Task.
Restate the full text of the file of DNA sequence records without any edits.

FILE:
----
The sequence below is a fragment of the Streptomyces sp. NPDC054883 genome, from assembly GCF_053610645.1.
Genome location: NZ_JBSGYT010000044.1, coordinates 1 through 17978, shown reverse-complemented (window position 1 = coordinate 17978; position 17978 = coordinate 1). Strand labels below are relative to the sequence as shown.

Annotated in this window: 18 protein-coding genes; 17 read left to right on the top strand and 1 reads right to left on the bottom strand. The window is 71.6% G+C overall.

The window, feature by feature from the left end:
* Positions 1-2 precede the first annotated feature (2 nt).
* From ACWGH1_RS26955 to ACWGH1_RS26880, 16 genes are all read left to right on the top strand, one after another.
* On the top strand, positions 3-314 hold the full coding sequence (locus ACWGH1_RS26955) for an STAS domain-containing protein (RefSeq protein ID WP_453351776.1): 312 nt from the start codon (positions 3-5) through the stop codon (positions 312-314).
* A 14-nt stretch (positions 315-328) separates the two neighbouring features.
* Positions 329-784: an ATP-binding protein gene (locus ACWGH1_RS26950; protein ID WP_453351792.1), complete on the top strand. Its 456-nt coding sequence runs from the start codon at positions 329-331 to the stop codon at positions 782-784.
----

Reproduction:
The sequence below is a fragment of the Streptomyces sp. NPDC054883 genome, from assembly GCF_053610645.1.
Genome location: NZ_JBSGYT010000044.1, coordinates 1 through 17978, shown reverse-complemented (window position 1 = coordinate 17978; position 17978 = coordinate 1). Strand labels below are relative to the sequence as shown.

Annotated in this window: 18 protein-coding genes; 17 read left to right on the top strand and 1 reads right to left on the bottom strand. The window is 71.6% G+C overall.

The window, feature by feature from the left end:
* Positions 1-2 precede the first annotated feature (2 nt).
* From ACWGH1_RS26955 to ACWGH1_RS26880, 16 genes are all read left to right on the top strand, one after another.
* On the top strand, positions 3-314 hold the full coding sequence (locus ACWGH1_RS26955) for an STAS domain-containing protein (RefSeq protein ID WP_453351776.1): 312 nt from the start codon (positions 3-5) through the stop codon (positions 312-314).
* A 14-nt stretch (positions 315-328) separates the two neighbouring features.
* Positions 329-784: an ATP-binding protein gene (locus ACWGH1_RS26950; protein ID WP_453351792.1), complete on the top strand. Its 456-nt coding sequence runs from the start codon at positions 329-331 to the stop codon at positions 782-784.